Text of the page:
2012, "Inocente"
This Oscar-winning short follows Inocente, a 15-year-old undocumented immigrant who despite having been homeless for nine years hopes to create a colorful future for herself one canvas at a time. The documentary is a story of resilience and about how big a young girl can dream despite the limitations of her status.
2013, "Documented"
Pulitzer-prize winning journalist Jose Antonio Vargas made headlines in 2011 when he revealed he was undocumented, risking everything to redefine what it means to be an American.
2014, "Who is Dayani Cristal?"
A corpse found decaying in the blistering heat of the Sonora desert takes Mexican actor Gael García Bernal and director Marc Silver on a journey to retrace the dead migrant's steps and discover his identity. Their only clue is a tattoo on his body that reads "Dayani Cristal."

The story of "Dayani" is the story of the thousands who've died on their journey across the U.S.-Mexico border. The doc is an eye-opening look at the true impact of a more militarized border.

“The decisions that are made in places like Washington affect people thousands of miles away,” Silver told The Huffington Post in 2014. “It’s not just a story of the U.S.-Mexico border. It’s a story that resonates from North Africa, to Indonesia and Australia, where people are dying.”
2014, "Underwater Dreams"
When a group of undocumented high school students took on MIT in a sophisticated underwater robotics competition, no one could've guessed the results. The documentary shows viewers that, regardless of status or resources, a group of dreamers could defy everyone's expectations and create a lasting legacy. Their story is a true underdog tale that even caught Hollywood's eye.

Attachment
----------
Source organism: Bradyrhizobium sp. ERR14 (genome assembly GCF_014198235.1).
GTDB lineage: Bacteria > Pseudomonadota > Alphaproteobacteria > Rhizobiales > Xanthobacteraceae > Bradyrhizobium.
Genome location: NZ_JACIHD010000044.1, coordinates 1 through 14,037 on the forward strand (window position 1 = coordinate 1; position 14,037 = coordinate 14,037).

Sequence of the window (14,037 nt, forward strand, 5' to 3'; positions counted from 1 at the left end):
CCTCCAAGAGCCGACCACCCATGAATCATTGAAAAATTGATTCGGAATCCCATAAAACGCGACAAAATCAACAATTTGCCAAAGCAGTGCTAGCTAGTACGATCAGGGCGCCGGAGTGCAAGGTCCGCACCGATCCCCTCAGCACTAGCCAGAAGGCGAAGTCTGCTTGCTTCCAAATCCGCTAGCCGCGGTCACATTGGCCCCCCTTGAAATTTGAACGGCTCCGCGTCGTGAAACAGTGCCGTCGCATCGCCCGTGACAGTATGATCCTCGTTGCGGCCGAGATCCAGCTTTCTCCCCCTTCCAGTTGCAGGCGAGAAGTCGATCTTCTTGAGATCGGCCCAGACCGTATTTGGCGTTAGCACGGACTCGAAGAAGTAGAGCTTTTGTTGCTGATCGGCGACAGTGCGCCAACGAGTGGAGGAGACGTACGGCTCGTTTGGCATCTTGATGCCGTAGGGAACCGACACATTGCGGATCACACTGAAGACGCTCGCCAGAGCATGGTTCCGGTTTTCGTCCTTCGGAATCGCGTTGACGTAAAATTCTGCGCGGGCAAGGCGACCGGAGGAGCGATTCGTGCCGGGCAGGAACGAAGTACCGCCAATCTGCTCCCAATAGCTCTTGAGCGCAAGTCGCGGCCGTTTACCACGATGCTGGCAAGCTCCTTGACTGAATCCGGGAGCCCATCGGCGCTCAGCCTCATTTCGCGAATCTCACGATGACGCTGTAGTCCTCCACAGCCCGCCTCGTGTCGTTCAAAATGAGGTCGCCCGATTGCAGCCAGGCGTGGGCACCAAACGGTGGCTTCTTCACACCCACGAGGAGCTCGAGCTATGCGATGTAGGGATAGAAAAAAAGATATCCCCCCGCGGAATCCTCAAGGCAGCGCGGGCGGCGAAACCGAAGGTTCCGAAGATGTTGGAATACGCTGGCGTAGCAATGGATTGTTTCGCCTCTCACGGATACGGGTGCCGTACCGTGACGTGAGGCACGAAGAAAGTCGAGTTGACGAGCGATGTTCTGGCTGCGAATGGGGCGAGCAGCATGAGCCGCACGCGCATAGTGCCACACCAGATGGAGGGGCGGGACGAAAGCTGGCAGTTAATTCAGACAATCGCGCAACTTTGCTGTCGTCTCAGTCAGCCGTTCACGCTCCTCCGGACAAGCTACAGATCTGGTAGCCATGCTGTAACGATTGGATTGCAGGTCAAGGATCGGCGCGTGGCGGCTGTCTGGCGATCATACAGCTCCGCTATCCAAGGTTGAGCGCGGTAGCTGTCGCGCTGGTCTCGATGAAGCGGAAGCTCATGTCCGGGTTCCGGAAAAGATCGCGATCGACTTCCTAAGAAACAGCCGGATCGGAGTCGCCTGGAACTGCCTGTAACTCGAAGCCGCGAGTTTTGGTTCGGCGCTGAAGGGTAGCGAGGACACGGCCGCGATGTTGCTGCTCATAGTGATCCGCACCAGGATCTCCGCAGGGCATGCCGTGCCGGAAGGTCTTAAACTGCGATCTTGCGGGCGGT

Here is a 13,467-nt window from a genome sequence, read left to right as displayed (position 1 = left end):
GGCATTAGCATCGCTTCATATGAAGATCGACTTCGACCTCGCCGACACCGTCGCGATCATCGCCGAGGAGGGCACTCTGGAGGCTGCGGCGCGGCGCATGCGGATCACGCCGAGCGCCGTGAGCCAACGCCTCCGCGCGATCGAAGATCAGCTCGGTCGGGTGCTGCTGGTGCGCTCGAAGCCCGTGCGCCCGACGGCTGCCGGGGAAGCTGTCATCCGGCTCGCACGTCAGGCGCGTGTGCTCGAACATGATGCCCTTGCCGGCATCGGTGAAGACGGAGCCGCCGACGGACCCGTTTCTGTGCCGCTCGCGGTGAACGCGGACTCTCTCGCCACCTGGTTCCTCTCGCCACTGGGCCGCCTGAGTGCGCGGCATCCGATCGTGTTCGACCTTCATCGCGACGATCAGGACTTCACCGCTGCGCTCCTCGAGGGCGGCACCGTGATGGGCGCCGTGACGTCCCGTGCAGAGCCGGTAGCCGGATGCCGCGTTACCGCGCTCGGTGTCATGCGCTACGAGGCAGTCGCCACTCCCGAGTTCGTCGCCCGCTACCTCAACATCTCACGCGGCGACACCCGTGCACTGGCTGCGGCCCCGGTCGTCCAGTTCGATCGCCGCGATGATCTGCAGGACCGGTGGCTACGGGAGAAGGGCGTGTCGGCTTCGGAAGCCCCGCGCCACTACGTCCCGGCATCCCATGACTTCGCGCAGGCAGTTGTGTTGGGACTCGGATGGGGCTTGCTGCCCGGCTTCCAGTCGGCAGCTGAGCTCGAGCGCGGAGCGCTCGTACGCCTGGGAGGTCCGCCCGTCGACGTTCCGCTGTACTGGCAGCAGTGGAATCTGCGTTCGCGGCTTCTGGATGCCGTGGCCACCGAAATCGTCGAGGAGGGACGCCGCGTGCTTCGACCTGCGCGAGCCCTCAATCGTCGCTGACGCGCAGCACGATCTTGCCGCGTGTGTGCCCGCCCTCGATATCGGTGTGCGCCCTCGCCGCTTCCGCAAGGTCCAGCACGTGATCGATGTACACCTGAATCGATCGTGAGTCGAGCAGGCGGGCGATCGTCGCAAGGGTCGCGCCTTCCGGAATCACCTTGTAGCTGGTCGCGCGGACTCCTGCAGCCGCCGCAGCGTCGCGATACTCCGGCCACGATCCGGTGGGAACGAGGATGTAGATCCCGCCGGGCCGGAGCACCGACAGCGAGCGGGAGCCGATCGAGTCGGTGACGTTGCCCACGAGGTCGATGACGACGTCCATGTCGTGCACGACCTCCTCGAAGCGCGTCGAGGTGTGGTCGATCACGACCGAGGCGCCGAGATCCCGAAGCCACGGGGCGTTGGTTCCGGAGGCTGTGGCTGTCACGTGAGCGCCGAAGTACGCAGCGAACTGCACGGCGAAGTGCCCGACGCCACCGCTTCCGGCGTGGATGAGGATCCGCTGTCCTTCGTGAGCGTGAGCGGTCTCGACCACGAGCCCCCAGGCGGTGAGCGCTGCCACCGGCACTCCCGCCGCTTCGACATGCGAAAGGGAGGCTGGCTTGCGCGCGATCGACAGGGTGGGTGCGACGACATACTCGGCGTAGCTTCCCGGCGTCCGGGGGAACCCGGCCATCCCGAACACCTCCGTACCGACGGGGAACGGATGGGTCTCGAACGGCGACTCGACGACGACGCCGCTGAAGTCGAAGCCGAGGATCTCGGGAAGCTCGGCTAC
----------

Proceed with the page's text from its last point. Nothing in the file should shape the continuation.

2014, "Llevate Mis Amores"
In a small Mexican village close to the tracks of La Bestia, the freight train many immigrants hitch a ride on to travel to the United States, there's a group of women doing a labor of love. "Llevate mis amores" is the story of these women who work to give food and water to those risking their lives for a better future.
2015, "Immigration Battle"
Independent filmmakers Shari Robertson and Michael Camerini give viewers a glimpse at how Washington works, but more specifically how the immigration battle is fought and discussed behind closed doors in Congress.
2015, "No Le Digas A Nadie"/ "Don't Tell Anyone"
Activist Angy Rivera shares what it's like to refuse to be limited by her legal status in the United States. Through activism and her undocumented youth advice column she began to redefine what it means to be undocumented. Rivera shares her life story in "Don't Tell Anyone," how she overcame sexual abuse, fear and more to now having the opportunity to leave behind the limitations of her legal status.

Before You Go

April 2015